+2.95 17.Qd2 Be6 18.Qc1 Qd7 19.cxb6 Bxa3
+2.90 17.h3 Be6 18.Qc1 Qd7 19.cxb6 Bxa3
+2.82 17.Rb1 Be6 18.Qc1 Qd7 19.cxb6 Bxa3
+2.81 17.h4 Be6 18.Qc1 Qd7 19.cxb6 Bxa3
+2.65 17.Kh1 Be6 18.Qc1 Qd7 19.cxb6 Bxa3
+2.49 17.Rc1 Rf8 18.Rc3 Be6 19.Qxd8 Raxd8
+2.45 17.Rf1 Rb8 18.Qd3 Be6 19.Qe2 Nd5
+2.36 17.Qd3 Be6 18.Qe3 Nd5 19.exd5 cxd5
Houdini can be downloaded for free at http://www.cruxis.com/chess/houdini... Having Rybka 4.1 as well (but not Fritz 12), I agree with Anand that it is the best one out there. In any event, I'm sure you'd agree that engines are useful but never any sort of end-all, cheers.
|Jul-13-11|| ||jheiner: 16.White to play. Medium/Easy
Fischer vs J Terrone, 1964
Material: N for B. White Ba3 hanging. Black Pe5 hanging and Pc6 loose.
Position: Black has doubled c-pawns, less space, but the B pair.
I had a really hard time with this one, and certainly went over any reasonable time limit.
Threatening to trap the Nb6. All escape squares are unsafe or blocked except Nc8, but 16...Nc8?? 17.Nb7 wins the trapped Qd8.
Black can ignore the threat though since the Ba3 is hanging. Trading the Be7 first frees the Q and the threat doesn't work. Further, look at 16...Rb8, covering the b7 square and providing Na8 as a possibility on the next tempo.
Now the Pc6 is hanging and Bd7 is loose, the Nb6 problem has yet to be solved, and White is up the central e5 pawn.
I think this is enough. Two pawns up with multiple threats and pins.
Time to check.
Well that was anticlimactic. Black definitely didn't play the best response. Time to read the kibitzing.
|Jul-13-11|| ||CHESSTTCAMPS: In this middlegame position, white has given up the two bishops for a superior pawn structure and a substantial mobility advantage. The split pawns on the black queenside provide enty points for the white knights. Black threatens 16... Bxa3 but white has a natural counter:|
The "self-pin" is temporary; white threatens 17.Nxe5, 17.b4 and 17.cxb6 against some replies. There is no good defense.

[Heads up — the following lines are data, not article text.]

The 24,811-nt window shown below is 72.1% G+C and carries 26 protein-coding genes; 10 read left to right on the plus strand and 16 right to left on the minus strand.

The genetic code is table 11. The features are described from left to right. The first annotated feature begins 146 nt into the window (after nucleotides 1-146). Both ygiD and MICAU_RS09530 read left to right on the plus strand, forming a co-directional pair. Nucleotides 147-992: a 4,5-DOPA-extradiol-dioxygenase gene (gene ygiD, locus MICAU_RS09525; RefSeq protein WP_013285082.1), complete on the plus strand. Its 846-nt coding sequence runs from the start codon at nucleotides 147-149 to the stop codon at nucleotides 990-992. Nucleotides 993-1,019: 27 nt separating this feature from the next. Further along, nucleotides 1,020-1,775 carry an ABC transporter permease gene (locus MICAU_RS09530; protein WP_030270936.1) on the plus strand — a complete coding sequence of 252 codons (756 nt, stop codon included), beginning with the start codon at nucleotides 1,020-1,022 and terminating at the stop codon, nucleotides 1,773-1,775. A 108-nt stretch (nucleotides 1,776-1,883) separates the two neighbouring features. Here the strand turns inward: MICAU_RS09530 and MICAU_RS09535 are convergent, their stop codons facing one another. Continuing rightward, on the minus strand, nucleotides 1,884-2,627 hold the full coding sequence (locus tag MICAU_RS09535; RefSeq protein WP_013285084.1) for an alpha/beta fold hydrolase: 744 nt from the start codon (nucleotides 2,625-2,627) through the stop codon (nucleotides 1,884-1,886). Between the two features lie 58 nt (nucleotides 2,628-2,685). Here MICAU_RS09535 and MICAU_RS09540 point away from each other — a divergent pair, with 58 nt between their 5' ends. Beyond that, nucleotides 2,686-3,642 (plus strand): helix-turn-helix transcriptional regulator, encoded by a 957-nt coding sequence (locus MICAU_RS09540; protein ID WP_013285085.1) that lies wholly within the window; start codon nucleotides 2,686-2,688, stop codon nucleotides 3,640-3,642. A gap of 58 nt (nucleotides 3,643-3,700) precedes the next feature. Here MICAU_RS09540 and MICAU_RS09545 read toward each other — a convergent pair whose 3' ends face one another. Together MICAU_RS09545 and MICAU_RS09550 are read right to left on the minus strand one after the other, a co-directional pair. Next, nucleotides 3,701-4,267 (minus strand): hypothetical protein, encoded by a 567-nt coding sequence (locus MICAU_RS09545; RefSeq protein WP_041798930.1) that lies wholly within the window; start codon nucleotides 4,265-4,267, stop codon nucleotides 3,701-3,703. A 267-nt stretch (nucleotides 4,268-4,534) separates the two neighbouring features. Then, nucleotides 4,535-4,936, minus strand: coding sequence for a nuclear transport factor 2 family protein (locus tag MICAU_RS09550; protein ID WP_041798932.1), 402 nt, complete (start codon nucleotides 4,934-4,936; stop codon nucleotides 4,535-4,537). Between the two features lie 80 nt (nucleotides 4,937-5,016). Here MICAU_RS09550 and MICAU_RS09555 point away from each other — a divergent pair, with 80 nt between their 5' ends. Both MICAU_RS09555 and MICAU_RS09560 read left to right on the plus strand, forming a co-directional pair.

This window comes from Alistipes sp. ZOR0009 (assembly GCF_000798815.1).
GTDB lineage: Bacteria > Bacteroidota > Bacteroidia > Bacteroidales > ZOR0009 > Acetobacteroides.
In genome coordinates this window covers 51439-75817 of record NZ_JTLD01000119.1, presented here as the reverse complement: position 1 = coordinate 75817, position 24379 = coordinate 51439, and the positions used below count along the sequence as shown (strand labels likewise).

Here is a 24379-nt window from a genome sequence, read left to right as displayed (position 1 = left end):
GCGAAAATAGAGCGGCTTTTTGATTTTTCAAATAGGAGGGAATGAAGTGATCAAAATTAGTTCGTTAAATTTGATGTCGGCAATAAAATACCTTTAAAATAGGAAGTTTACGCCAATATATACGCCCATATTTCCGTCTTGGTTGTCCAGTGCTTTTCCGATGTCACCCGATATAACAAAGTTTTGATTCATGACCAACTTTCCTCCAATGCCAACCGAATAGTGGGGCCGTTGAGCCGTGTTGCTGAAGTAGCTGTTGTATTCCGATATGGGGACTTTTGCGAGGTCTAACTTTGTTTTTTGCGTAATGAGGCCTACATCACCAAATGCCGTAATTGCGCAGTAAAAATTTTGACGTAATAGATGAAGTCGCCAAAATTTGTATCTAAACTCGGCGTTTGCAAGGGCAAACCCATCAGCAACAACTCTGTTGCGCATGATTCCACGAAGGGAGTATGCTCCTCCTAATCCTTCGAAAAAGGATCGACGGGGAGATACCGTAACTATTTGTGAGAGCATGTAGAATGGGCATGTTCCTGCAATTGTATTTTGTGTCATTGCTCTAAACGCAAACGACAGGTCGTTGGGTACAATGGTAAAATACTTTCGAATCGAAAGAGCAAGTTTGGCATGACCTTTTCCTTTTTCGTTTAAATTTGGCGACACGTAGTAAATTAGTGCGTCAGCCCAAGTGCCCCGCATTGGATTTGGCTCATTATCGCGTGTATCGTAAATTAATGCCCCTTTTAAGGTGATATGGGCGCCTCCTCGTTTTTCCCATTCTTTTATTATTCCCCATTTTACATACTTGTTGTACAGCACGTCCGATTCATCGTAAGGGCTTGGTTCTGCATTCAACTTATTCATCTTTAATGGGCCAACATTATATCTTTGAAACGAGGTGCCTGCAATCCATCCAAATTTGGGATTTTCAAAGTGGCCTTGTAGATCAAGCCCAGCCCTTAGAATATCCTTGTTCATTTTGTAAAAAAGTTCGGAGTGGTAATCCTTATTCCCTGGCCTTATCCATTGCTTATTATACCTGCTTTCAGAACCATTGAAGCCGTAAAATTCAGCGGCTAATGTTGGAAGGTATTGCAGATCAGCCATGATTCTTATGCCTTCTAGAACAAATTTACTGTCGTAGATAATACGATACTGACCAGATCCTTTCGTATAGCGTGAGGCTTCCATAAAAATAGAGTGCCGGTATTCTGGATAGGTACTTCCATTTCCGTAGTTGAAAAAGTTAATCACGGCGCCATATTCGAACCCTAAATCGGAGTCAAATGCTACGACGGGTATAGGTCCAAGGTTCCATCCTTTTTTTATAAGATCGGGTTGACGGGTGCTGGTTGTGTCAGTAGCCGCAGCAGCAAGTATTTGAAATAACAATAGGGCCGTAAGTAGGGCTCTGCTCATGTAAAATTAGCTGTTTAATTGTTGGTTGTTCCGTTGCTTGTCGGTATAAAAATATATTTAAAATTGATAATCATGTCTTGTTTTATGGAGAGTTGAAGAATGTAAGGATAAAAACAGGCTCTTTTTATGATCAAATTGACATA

A) 16... Nc8? 17.Nb7 wins
B) 16... Bg4 (and other LSB moves) 17.Qxd8 Raxd8 (Bxd8 18.cxb6) 18.Nxc6 winning an exchange+P in view of 18... Rd7 19.Nxe7+ Rd(e)xe7 20.cxb6
C) 16... Qb8? 17.cxb6 Bxa3 18.Qxd7 wins a piece.
D) 16... Qc8? 17.cxb6 Bxa3 18.b7 wins.
E) 16... Bf8 17.b4 Nc8 18.Nxe5! Rxe5? (Best is Be6 dropping a 2nd pawn) 19.Nxc6 Qe8 20.Nxe5 Qxe5 21.Qxd7 wins.
Time for review....
|Jul-13-11|| ||James Bowman: Well again I was left off wandering aimlessly, not a good week seems I have tunnel vision. Clueless :o(|
|Jul-13-11|| ||wals: Rybka 4 x 64 : d 25 : 1hr21 min :
1. (2.48): 16.c5 f6 17.Re3 Be6 18.Rd3 Qc8 19.cxb6 cxb6 20.Bxe7 Rxe7 21.Nc4 Qc7 22.Qd2 a5 23.Rc1 Rb8 24.Nh4 g6 25.g3 Ree8 26.Nd6 Red8 27.Rd1 Qg7 28.Nc4 Rxd3 29.Qxd3 Qb7 30.Ng2 Kg7 31.Nge3
2. (1.02): 16.b4 Be6 17.Qc2 Nd7 18.Nxc6 Qc8 19.Nd2 Bf8 20.Nb3 Nb8 21.Nxe5 a5 22.Nc5 axb4 23.Bxb4 Bxc5 24.Bxc5 f6 25.Nd3 Qa6 26.Rec1 Nd7 27.Be3 Bf7 28.Nb4 Qa4 29.Nd5 Qxc2 30.Rxc2 Rxe4
16...Nc8, +7.86, ruined it for Black.
Black's troubles started earlier with-
10...Nb6, +1.42. Better was exd4, 0.41,
or 0-0, 0.53.
|Jul-13-11|| ||hedgeh0g: Saw 16.c5, but didn't see anything clearcut after that, since the pawn is pinned. Didn't give this one too much time, however...|
|Jul-13-11|| ||WhiteRook48: tunnel vision on my part. I failed completely.|
|Jul-14-11|| ||LIFE Master AJ: (See my original post.)
chessgames.com: We confess that this position is not nearly as clear-cut as we first believed it was when we selected it for Wednesday. Kudos to those who solved it.>
WITHOUT AN ENGINE ... I did not see any clean / forced win.
Thanks to those who sent me an e-mail, especially the gentleman who told me that I "blew it" entirely. (haha)
I never said I was perfect ... and even the staff here admitted things were not as "clear-cut" as you might have first imagined.
I was looking at ideas like ...f6; followed by ...Be6. (Or ...Bf8.) Again, without an engine - I saw no absolute, forced win. (I SUSPECTED White was better, but guessing or following a hunch is NOT the same thing as analysis!)
I also did not spend more than a few minutes on the problem, so my assessment was OK for the time I used. I have - since this AM - looked at this problem WITH an engine ... I have also explored the Crafty link that <D2009> usually provides; again things are not as easy as you might think. Crafty really muddies the water, after 16.c5, Crafty likes 16...f5!? Things get really messy after that, I took several tries to win against the machine, but was unsuccessful - until I used Fritz's help. (Everyone should try these ... its VERY good practice!!!)
But thanks to everyone who posted, and everyone that sent me e-mail ...
|Jul-22-11|| ||kingfu: I bet Fischer loved this type of position.
"Die slowly tasting your own blood."
Maybe Bobby said that out loud, maybe not. He was thinking it, anyway.
|May-03-13|| ||MainMansDad2006: Ole Bobby, up to his tricks...|
|May-03-13|| ||RookFile: A humorous, yet logical game.|
|Dec-03-14|| ||TheFocus: From a simul in New York, New York on May 24, 1964.
Fischer scored +34=0-0.
< Earlier Kibitzing · PAGE 3 OF 3 ·